WTS Dhruva Consultants, a tax advisory firm with presence in the UAE, Saudi Arabia and Bahrain, has published a guide on the VAT implications on shipping and logistics sector for logistics businesses
WTS Dhruva Consultants, a part of Dhruva Advisors, India's tax firm, has been working closely with companies across the GCC region and assisted in VAT implementation, VAT compliance automation support, VAT structuring, litigation support and more.
As VAT regulations are evolving across the region, it is imperative for businesses to align the business processes with the tax position. It is equally important for the business to re-evaluate the tax positions taken at the time of this implementation, as the same could undergo a sea change considering the regular publication of VAT guides and clarifications issued by the relevant tax authorities.
The re-evaluation may have an impact on the previously submitted VAT returns and the exposure to the penalty may persevere, according to the company.
The guide has addressed the VAT treatment on different reimbursable expenses incurred at the port by the shipping lines, freight forwarders, agents etc.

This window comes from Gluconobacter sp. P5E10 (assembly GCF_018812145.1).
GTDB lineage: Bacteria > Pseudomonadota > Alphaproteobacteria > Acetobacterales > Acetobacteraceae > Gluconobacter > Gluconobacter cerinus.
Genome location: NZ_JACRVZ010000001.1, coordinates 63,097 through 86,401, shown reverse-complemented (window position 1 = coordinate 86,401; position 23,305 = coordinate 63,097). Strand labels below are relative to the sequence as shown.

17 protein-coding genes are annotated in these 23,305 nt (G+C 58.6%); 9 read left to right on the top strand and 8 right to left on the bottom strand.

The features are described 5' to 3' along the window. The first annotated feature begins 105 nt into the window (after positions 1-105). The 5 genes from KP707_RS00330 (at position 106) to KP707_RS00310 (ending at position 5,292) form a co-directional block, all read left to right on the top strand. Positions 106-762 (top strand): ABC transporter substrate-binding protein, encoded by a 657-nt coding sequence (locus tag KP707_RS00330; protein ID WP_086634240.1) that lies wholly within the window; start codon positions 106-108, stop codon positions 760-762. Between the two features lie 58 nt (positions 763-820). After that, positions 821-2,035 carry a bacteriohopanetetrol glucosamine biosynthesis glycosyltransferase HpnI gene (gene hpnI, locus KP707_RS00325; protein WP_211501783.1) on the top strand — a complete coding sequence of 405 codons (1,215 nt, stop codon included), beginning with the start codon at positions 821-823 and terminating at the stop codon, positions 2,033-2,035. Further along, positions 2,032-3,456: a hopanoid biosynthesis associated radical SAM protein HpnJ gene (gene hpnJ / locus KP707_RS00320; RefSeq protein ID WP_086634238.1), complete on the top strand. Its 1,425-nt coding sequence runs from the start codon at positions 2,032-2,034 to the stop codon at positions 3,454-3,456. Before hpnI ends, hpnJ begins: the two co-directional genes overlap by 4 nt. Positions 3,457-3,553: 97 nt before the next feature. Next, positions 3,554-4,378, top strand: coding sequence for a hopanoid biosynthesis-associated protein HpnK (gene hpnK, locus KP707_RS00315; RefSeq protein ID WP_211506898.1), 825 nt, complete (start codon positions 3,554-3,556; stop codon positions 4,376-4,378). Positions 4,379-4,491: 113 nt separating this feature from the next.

?It is a very important VAT guide for the shipping and logistics sector within the UAE. It has touched upon all the important VAT treatments such as the movement of goods, different charges levied by the vessel operator, shipping lines and container operator, freight forwarders, agents, etc,? said Pratik Shah, partner at WTS Dhruva Consultants.
The other important issues discussed are VAT treatment on vessel sharing arrangement agreed between the vessel operators and VAT treatment on administrative, penal charges etc levied by a freight forwarder to the customers.
Sunny Kachalia, principal at WTS Dhruva Consultants, commented, ?It is worthwhile to understand and evaluate whether companies can apply a blanket zero-rating for inbound or outbound transportation or are there any exceptions to the rule.?
?Inevitably, while there will be exceptions, some of the charges typically applied by logistics companies could continue to be taxable at five per cent,? Kachalia and Shah agreed.